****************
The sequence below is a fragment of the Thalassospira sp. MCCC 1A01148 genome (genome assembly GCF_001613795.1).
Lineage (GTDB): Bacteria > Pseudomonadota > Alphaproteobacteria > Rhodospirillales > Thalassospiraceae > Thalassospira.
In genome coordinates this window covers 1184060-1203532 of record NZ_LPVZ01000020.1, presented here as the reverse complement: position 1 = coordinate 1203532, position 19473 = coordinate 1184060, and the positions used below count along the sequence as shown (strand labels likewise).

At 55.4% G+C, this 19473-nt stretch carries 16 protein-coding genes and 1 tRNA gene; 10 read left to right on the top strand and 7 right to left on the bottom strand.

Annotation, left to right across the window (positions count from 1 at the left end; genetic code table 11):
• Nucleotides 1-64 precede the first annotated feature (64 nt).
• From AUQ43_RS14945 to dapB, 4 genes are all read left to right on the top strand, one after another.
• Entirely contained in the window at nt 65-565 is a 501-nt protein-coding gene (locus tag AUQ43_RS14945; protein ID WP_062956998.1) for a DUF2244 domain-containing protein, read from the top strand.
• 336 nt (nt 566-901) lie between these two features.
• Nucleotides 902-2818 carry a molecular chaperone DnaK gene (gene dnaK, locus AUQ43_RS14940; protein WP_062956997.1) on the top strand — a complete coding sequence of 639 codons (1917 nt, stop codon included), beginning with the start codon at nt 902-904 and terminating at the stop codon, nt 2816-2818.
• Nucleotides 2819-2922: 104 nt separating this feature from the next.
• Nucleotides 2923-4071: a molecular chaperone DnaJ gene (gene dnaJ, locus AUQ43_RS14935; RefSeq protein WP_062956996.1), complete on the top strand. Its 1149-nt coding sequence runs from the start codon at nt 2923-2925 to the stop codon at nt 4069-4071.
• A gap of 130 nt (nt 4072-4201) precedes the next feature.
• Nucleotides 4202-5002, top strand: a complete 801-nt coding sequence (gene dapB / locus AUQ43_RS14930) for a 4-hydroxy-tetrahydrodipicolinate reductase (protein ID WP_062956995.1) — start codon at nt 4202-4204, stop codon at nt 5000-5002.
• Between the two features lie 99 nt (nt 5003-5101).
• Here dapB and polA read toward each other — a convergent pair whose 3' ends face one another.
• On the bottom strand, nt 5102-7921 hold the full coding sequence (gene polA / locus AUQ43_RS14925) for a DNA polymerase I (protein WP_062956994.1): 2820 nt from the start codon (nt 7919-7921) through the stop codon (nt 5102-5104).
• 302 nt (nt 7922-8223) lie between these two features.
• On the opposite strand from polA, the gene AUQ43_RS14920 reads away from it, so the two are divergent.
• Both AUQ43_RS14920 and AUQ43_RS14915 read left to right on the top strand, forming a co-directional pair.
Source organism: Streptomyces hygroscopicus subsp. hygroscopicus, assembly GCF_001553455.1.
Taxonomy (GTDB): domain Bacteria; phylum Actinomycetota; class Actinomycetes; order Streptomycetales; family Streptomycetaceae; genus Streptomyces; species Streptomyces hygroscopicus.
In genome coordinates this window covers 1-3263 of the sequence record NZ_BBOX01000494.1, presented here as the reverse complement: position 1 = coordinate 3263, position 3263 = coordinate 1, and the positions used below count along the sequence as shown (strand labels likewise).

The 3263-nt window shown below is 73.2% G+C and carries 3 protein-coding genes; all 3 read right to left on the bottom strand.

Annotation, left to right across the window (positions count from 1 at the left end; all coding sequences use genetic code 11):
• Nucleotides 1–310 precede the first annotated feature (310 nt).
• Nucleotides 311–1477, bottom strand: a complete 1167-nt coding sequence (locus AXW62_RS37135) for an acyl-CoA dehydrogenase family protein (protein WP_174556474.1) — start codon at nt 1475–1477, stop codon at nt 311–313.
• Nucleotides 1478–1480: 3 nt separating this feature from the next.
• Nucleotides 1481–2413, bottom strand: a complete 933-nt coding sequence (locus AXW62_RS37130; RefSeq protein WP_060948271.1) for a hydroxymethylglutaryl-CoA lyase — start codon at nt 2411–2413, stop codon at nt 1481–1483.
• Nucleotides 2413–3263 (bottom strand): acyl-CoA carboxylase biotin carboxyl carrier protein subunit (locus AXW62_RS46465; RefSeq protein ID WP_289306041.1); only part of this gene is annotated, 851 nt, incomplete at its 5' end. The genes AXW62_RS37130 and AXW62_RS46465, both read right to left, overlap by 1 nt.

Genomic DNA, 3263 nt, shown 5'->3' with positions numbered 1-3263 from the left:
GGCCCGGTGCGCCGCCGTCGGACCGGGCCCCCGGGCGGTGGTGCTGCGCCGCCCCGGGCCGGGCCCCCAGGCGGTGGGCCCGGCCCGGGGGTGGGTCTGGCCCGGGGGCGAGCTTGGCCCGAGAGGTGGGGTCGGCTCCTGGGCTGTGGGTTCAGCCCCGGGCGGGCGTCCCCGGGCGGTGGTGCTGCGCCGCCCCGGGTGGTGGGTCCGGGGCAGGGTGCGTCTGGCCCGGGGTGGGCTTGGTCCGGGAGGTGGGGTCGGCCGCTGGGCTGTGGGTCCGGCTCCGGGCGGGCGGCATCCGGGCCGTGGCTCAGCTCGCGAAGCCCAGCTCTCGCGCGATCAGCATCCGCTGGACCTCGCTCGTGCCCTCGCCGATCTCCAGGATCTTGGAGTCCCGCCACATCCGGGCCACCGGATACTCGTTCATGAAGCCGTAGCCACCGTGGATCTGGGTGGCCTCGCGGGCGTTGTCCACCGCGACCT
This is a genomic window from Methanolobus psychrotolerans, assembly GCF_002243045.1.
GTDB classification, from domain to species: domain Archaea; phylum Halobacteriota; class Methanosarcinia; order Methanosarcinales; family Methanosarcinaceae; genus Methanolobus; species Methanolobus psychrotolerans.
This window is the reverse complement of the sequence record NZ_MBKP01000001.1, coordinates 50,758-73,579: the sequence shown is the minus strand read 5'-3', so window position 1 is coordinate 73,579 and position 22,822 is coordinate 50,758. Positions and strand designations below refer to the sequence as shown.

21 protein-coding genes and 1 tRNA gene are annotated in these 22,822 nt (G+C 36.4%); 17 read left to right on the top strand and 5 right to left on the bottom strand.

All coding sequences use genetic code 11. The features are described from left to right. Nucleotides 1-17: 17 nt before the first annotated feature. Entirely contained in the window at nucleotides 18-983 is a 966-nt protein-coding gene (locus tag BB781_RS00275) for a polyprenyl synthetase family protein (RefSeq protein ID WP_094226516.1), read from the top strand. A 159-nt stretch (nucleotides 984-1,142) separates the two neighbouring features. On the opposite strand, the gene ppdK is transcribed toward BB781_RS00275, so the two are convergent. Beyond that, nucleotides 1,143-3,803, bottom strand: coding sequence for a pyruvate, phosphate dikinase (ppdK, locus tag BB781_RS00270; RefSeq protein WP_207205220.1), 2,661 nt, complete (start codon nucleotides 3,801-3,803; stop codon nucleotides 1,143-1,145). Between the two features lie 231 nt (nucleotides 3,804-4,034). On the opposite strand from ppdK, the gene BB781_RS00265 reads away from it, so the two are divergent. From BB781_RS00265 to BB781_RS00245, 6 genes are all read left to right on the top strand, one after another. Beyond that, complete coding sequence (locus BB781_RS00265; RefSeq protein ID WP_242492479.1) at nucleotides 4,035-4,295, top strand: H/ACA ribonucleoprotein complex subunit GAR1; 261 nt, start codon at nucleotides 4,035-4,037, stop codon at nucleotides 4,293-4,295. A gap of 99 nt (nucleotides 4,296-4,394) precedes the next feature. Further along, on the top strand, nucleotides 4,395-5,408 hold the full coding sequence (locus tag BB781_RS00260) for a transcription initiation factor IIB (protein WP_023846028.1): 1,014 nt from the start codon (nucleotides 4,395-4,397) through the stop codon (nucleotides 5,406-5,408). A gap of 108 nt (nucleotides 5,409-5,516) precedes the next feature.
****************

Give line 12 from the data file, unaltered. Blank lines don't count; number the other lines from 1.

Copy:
• Nucleotides 2923-4071: a molecular chaperone DnaJ gene (gene dnaJ, locus AUQ43_RS14935; RefSeq protein WP_062956996.1), complete on the top strand. Its 1149-nt coding sequence runs from the start codon at nt 2923-2925 to the stop codon at nt 4069-4071.